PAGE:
Charlatans singer, Tim Burgess, has swapped drink and drugs for coffee and tweets, but his record buying obsession remains. Tim Book Two finds our hero feeding his crate-digging* addiction in pursuit of vinyl targets set by a host of music luminaries over the course of a Charlatans world tour. It's all an excuse to write with passion and depth about music and record shops and for anyone who loves either Tim Book Two is 257 pages of pure joy.
Right from the Introduction, Burgess is clear how much records mean to him, almost as a "Reader Beware" notice: "I can always remember who gave me which record or who recommended I buy it. If the recommendation is a dud, I question how much they know me and even whether we can remain friends." Mates of Tim must approach disc swapping warily, although given that Tim Book Two reveals that Burgess loves people as much as music, perhaps not. Certainly some friends, it seems, never fail: "The records we love reveal layers about us that people may not pick up through how we act, the job we do or the public face we show. A recommendation from someone you don't know can cause trepidation – but when it comes from Bob Stanley [author of the equally wonderful 'Yeah, Yeah, Yeah – the Story of Modern Pop', and band member of markontour favourites Saint Etienne] it only generates excitement."
Tim Book Two provides a very long list of such banker suggestions, from Iggy Pop, who proffers three rather than the required one obscure album for Tim to hunt down, to Bobby Gillespie's pick of Joe Gibbs and the Professionals, and Lauren Laverne's challenge of Royal Trux. Ian McCulloch, of Echo and the Bunnymen, chose Porcupine by, erm, Echo and the Bunnymen. Bob Stanley recommended Lou Christie's Paint America Love, in case you were wondering.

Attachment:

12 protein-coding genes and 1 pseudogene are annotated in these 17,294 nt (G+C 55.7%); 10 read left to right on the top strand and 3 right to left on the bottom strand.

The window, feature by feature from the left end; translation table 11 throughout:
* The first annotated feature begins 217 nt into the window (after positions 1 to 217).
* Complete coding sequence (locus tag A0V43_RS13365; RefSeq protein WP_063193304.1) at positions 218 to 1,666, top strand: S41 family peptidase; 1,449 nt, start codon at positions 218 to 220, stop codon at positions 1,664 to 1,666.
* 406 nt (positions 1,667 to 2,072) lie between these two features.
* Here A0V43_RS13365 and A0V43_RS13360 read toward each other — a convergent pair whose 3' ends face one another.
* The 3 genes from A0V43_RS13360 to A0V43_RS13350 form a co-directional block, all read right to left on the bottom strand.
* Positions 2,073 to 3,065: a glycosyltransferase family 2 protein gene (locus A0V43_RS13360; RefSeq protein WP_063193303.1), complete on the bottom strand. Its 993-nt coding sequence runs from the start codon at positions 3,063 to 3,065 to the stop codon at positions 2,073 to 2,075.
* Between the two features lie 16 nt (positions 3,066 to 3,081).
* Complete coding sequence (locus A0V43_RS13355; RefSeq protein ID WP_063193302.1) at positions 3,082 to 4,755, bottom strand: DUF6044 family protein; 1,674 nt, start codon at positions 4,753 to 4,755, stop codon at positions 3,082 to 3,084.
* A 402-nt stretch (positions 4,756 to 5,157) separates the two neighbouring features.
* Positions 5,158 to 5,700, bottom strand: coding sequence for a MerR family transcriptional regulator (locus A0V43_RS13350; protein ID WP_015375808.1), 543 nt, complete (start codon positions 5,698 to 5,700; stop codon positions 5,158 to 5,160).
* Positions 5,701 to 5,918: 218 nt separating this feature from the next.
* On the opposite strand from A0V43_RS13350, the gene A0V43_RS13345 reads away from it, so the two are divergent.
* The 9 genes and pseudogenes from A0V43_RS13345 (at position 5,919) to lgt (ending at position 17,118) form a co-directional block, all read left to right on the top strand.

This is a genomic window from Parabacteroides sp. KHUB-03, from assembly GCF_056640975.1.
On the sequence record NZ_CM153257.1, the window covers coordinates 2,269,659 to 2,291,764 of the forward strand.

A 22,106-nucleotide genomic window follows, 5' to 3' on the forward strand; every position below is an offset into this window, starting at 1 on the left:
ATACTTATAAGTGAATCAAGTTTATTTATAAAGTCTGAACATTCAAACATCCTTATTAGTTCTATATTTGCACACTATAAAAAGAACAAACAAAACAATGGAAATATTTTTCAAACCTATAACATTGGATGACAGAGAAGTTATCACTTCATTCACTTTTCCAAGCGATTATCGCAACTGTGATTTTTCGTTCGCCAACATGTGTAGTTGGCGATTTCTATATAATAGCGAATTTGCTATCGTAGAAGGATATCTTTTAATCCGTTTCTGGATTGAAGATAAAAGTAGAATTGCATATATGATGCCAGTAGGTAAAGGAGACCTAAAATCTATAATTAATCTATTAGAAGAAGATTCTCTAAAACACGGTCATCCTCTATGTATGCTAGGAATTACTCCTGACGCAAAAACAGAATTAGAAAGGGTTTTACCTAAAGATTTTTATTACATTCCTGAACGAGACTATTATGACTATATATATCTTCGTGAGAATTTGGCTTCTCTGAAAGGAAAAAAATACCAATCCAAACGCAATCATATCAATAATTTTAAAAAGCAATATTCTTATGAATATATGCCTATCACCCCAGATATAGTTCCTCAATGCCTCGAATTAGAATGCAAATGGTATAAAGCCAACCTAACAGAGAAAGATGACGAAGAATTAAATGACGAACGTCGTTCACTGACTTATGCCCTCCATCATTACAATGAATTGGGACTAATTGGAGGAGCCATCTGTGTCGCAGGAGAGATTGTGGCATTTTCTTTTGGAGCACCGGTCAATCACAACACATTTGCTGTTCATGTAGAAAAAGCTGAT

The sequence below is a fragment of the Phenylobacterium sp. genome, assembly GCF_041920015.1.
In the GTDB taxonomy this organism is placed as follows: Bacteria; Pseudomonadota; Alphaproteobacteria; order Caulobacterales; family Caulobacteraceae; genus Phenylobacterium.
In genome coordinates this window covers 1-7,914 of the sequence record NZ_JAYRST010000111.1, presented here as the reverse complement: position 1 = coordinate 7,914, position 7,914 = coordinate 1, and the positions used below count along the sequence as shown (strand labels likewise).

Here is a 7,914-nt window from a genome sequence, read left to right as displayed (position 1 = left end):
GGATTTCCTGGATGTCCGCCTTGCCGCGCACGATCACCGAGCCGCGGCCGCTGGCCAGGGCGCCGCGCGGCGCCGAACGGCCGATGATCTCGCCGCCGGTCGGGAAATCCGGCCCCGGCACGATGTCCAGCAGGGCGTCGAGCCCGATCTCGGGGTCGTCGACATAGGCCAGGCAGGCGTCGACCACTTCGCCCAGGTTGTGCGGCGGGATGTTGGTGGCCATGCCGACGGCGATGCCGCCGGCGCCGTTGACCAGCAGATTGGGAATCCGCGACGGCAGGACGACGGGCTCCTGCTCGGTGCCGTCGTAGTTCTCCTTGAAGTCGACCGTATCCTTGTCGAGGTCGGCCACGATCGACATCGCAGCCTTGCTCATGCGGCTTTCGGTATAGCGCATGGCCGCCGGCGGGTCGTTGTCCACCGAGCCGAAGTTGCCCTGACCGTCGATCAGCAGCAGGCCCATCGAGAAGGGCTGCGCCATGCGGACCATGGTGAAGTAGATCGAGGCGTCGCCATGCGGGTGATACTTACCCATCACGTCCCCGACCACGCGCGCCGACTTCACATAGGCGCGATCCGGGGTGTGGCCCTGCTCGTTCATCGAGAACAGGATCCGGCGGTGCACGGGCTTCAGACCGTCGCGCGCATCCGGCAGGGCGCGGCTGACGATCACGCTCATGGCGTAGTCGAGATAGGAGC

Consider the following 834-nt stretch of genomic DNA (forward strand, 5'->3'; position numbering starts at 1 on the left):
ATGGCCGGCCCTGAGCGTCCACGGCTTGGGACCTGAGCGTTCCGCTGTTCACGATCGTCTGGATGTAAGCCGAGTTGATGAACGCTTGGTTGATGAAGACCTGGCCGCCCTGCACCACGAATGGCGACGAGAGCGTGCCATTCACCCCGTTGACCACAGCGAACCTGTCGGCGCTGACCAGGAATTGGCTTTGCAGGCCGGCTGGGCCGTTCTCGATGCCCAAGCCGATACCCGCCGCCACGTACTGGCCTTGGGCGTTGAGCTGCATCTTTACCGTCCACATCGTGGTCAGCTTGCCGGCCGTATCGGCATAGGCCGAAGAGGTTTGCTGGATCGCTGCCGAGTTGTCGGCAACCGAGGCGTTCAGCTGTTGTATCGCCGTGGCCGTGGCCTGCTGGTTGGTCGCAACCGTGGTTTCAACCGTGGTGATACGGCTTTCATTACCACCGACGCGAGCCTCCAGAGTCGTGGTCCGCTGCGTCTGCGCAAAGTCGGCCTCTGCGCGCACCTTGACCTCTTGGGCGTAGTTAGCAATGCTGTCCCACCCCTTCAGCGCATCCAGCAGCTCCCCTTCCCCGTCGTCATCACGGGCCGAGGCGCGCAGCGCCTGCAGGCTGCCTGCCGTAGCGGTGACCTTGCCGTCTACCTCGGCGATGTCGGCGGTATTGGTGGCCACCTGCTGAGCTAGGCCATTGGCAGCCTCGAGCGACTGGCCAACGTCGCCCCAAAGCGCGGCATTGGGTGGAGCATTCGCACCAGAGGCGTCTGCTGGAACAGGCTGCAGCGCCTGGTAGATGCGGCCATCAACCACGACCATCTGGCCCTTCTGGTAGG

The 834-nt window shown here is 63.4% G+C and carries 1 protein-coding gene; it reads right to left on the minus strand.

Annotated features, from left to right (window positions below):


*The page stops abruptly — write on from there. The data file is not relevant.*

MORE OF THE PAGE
To complete his task list requires Tim to grit his teeth and visit great record shops all over the world, from Istanbul to San Francisco, as the sub-title promises, including some favourites to which I must now return in Manchester, Nottingham, New York, Cardiff, Stockholm, and Copenhagen, plus emporiums that markontour now desperately wants to visit, including End of an Ear in Austin and The Record Detective Agency in London, which somehow I have missed.
Tim Book Two is also something of a addendum to Burgess' acclaimed autobiography, Tellin' Stories, bringing the sober years up to date. He reveals an unabated lust for life and an irrepressibly sunny outlook that infects the reader too. I wanted to start reading all over again once I had finished (actually that's exactly what I did).
Markontour has mixed feelings, however, about Burgess revealing some vinyl addicts' secrets, including that we buy our favourite records many times over. Fortunately Ms Markontour is unlikely to read Tim Book Two and rarely bothers with my blogs, so the duplicates in our collection will remain accidents of a failing memory, but seriously Tim – you'd get thrown out of the Magic Circle for such indiscretion.
Still, overall, Tim Burgess has done a service to vinyl enthusiasts everywhere. Henceforth, anytime some Muggle arches an eyebrow as we return with more presents from the 33rpm treasure trove, we can just point them in the direction of Tim Book Two and evidence of what a real vinyl junkie looks like.
* Crate digging is the selfless act of searching through boxes of records in dusty shops for hours on end in the hope that behind all the Max Bygraves and endless discards of 1980s new romantics tat there will lurk a first pressing of something wonderful and unique, that you can take home as a gift for your loved one in compensation for your extended absence and sallow complexion.